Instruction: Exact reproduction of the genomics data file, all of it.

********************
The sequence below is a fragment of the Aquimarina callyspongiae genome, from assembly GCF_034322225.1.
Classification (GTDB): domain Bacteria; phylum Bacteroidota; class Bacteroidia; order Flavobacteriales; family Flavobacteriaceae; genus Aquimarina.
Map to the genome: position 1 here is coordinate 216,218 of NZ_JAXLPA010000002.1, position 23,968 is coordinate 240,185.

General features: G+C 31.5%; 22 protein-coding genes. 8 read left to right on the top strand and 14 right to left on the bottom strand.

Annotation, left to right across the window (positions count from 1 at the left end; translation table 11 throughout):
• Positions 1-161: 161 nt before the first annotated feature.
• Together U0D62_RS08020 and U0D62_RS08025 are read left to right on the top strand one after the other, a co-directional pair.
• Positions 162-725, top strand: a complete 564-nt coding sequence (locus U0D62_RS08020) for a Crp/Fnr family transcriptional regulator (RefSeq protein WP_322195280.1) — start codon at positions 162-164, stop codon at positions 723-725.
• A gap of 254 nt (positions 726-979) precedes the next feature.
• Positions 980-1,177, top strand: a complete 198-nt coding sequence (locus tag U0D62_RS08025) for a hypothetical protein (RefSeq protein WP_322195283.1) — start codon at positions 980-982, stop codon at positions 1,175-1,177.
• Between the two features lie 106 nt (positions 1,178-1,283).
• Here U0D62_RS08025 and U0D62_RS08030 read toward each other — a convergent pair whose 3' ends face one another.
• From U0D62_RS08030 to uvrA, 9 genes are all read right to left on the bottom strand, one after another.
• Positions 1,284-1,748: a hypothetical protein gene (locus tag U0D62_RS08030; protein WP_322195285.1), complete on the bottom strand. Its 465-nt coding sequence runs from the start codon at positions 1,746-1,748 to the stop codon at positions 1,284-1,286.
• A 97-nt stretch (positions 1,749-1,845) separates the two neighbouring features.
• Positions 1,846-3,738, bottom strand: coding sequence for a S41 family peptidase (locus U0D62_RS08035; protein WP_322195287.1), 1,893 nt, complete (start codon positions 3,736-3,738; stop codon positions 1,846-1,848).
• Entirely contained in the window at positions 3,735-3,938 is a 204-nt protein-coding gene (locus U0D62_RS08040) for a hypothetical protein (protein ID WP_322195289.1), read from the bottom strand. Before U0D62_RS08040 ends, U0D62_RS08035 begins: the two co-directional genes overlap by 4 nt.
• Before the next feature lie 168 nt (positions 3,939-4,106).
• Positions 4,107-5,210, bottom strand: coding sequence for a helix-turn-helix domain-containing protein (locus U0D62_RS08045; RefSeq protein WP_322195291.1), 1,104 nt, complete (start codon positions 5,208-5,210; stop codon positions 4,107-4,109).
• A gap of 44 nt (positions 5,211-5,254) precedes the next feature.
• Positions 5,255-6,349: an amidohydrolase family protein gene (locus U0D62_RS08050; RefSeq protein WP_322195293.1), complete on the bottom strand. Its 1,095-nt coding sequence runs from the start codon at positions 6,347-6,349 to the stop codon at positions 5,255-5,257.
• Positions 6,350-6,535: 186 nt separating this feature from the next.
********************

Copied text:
The sequence below is a fragment of the Aquimarina callyspongiae genome, from assembly GCF_034322225.1.
Classification (GTDB): domain Bacteria; phylum Bacteroidota; class Bacteroidia; order Flavobacteriales; family Flavobacteriaceae; genus Aquimarina.
Map to the genome: position 1 here is coordinate 216,218 of NZ_JAXLPA010000002.1, position 23,968 is coordinate 240,185.

General features: G+C 31.5%; 22 protein-coding genes. 8 read left to right on the top strand and 14 right to left on the bottom strand.

Annotation, left to right across the window (positions count from 1 at the left end; translation table 11 throughout):
• Positions 1-161: 161 nt before the first annotated feature.
• Together U0D62_RS08020 and U0D62_RS08025 are read left to right on the top strand one after the other, a co-directional pair.
• Positions 162-725, top strand: a complete 564-nt coding sequence (locus U0D62_RS08020) for a Crp/Fnr family transcriptional regulator (RefSeq protein WP_322195280.1) — start codon at positions 162-164, stop codon at positions 723-725.
• A gap of 254 nt (positions 726-979) precedes the next feature.
• Positions 980-1,177, top strand: a complete 198-nt coding sequence (locus tag U0D62_RS08025) for a hypothetical protein (RefSeq protein WP_322195283.1) — start codon at positions 980-982, stop codon at positions 1,175-1,177.
• Between the two features lie 106 nt (positions 1,178-1,283).
• Here U0D62_RS08025 and U0D62_RS08030 read toward each other — a convergent pair whose 3' ends face one another.
• From U0D62_RS08030 to uvrA, 9 genes are all read right to left on the bottom strand, one after another.
• Positions 1,284-1,748: a hypothetical protein gene (locus tag U0D62_RS08030; protein WP_322195285.1), complete on the bottom strand. Its 465-nt coding sequence runs from the start codon at positions 1,746-1,748 to the stop codon at positions 1,284-1,286.
• A 97-nt stretch (positions 1,749-1,845) separates the two neighbouring features.
• Positions 1,846-3,738, bottom strand: coding sequence for a S41 family peptidase (locus U0D62_RS08035; protein WP_322195287.1), 1,893 nt, complete (start codon positions 3,736-3,738; stop codon positions 1,846-1,848).
• Entirely contained in the window at positions 3,735-3,938 is a 204-nt protein-coding gene (locus U0D62_RS08040) for a hypothetical protein (protein ID WP_322195289.1), read from the bottom strand. Before U0D62_RS08040 ends, U0D62_RS08035 begins: the two co-directional genes overlap by 4 nt.
• Before the next feature lie 168 nt (positions 3,939-4,106).
• Positions 4,107-5,210, bottom strand: coding sequence for a helix-turn-helix domain-containing protein (locus U0D62_RS08045; RefSeq protein WP_322195291.1), 1,104 nt, complete (start codon positions 5,208-5,210; stop codon positions 4,107-4,109).
• A gap of 44 nt (positions 5,211-5,254) precedes the next feature.
• Positions 5,255-6,349: an amidohydrolase family protein gene (locus U0D62_RS08050; RefSeq protein WP_322195293.1), complete on the bottom strand. Its 1,095-nt coding sequence runs from the start codon at positions 6,347-6,349 to the stop codon at positions 5,255-5,257.
• Positions 6,350-6,535: 186 nt separating this feature from the next.